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Security Think Tank: Focus on security before app deployment

What should organisations be doing to address application layer attacks and reduce the likelihood of a breach through this type of attack?

As an increasing number of organisations report cyber attacks and data breaches at the application layer, it’s obvious that all is not well in the realm of application security.

In the rush to deploy applications, security becomes an afterthought and is largely ignored when it really matters most – during the software development process.

From a purely financial point of view, quickly rushing out applications without thought for security is short-sighted. Not only does it lead to costly data breaches, but the later a bug is discovered, the more expensive it becomes to remedy.

Research shows that bugs identified during the implementation phase can cost over six times more to fix than those identified during design. Finding and fixing security issues early is a no-brainer.

With this in mind, the Information Security Forum (ISF) recommends 10 security principles, focused on agile practices, which can be applied to application development:

  1. Define roles and responsibilities – make all stakeholders in a project, from developers to project managers and product owners, aware of their responsibilities regarding security.
  2. Invest in skills and training – give development teams the means and experience to make use of secure development techniques and practices.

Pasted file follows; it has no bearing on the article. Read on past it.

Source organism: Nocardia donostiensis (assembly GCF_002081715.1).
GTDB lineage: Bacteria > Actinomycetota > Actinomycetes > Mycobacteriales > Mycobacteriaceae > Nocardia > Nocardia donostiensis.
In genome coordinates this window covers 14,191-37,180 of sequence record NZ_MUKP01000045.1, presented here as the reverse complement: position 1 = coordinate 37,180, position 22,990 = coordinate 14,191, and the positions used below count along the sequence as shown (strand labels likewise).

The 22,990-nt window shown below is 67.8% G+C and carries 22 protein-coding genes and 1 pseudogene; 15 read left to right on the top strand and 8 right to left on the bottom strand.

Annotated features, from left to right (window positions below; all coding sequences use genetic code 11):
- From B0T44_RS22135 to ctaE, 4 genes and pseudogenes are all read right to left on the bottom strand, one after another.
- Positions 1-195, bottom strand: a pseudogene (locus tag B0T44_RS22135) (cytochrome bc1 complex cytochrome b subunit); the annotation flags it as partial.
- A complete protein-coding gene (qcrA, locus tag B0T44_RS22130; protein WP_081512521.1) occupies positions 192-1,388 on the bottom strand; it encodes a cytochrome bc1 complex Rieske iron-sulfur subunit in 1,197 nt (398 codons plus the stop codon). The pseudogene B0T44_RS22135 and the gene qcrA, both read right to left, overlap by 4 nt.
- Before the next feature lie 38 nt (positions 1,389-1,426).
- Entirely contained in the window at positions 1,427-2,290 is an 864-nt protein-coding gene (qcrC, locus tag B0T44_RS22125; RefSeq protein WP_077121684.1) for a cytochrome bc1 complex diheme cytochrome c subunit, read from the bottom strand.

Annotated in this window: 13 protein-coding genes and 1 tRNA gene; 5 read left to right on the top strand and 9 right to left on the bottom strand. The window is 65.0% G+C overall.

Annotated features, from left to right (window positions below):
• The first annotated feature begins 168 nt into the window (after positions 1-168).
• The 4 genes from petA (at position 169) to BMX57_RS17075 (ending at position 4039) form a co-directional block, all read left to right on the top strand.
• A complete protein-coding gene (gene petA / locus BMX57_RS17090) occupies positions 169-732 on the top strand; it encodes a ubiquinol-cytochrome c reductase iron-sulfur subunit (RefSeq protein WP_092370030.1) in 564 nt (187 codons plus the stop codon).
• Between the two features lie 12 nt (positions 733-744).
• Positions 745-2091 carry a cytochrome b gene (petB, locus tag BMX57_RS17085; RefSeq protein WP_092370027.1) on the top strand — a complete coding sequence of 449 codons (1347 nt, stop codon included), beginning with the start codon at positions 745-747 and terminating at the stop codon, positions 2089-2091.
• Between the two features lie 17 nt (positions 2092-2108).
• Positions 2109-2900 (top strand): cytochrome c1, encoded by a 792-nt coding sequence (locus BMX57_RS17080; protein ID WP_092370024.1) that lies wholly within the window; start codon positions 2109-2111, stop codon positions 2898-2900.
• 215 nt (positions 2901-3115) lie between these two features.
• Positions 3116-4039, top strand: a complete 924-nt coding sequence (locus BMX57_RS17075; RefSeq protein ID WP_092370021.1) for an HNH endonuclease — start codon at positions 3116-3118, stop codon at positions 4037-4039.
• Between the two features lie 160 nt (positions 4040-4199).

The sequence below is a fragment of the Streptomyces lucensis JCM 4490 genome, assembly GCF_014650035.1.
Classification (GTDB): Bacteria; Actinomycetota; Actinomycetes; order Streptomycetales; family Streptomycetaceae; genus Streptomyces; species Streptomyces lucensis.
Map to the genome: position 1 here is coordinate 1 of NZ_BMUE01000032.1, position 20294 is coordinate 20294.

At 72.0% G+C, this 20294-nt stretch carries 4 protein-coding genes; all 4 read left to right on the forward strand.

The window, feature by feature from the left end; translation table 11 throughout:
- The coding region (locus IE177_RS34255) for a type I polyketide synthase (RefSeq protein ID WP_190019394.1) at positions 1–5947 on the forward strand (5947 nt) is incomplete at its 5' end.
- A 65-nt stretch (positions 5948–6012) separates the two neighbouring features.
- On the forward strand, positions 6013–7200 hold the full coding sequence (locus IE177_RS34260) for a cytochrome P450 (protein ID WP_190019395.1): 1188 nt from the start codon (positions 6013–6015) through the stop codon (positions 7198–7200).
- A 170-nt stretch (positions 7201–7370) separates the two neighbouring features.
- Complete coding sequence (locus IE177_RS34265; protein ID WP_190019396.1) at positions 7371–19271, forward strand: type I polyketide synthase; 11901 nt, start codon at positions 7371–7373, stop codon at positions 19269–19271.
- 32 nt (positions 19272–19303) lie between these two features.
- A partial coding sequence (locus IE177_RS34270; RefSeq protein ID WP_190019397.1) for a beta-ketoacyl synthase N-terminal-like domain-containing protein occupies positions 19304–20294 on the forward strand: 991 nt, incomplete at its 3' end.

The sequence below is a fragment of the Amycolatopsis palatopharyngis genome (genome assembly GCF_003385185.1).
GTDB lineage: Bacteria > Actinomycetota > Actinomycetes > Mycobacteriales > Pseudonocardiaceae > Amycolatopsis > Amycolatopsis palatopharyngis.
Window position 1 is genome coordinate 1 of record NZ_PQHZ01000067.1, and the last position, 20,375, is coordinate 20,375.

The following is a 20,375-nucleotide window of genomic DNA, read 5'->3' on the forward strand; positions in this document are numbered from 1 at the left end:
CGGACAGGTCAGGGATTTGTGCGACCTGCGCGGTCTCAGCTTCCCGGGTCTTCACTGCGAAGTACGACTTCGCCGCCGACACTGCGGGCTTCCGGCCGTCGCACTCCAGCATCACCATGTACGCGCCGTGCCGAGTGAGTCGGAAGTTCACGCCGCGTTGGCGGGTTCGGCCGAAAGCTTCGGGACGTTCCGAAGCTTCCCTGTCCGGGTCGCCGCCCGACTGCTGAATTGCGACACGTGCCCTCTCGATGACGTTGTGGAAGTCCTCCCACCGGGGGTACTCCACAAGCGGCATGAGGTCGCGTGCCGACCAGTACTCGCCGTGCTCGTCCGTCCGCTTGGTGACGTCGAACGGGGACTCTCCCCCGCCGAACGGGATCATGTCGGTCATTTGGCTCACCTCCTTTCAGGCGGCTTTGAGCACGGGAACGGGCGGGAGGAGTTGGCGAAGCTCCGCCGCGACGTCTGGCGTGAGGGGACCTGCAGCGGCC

3. Apply an information risk management process – define and approve a risk management process that applies throughout each phase of development.
  4. Specify security requirements using the developers’ format – use whatever format and language your developers use to define coding requirements, and include these requirements on the product backlog to ensure that they are delivered.
  5. Conduct threat modelling – evaluate adversarial techniques that could be used to exploit specific technical vulnerabilities and design the application to reduce such vulnerabilities.
  6. Employ secure programming techniques – use a standard, approved set of secure programming techniques (such as pair programming, refactoring and test-driven development) when writing code.
  7. Perform independent security reviews – bring in individuals from outside the development team to test and analyse code (such as using static code and / or dynamic analysis).
  8. Automate security testing – use automated techniques (such as finding common vulnerabilities) to check code for bugs.
  9. Include security in acceptance criteria – ensure that security criteria are included in the ‘definition of done’ at the end of every development iteration or phase.
  10. Evaluate security performance – evaluate security performance of applications using metrics, and report using predefined key performance indicators (KPIs).

None of these principles should surprise security practitioners. They can mostly be grouped under a heading of “apply common sense”, yet, they are often not applied.

As organisations strive to keep up with a fast-moving business environment – which demands constant deployment and revamps of applications to meet customer requirements – security concerns fall by the wayside.

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Organisations should pay more heed to security when it is easiest to address, which is before the application goes live.

Applying the ISF’s security principles throughout the development process will help to identify security flaws early and often, producing applications that are robust, resilient, less vulnerable to attack – and ultimately less costly to the business.

Read more on Application security and coding requirements

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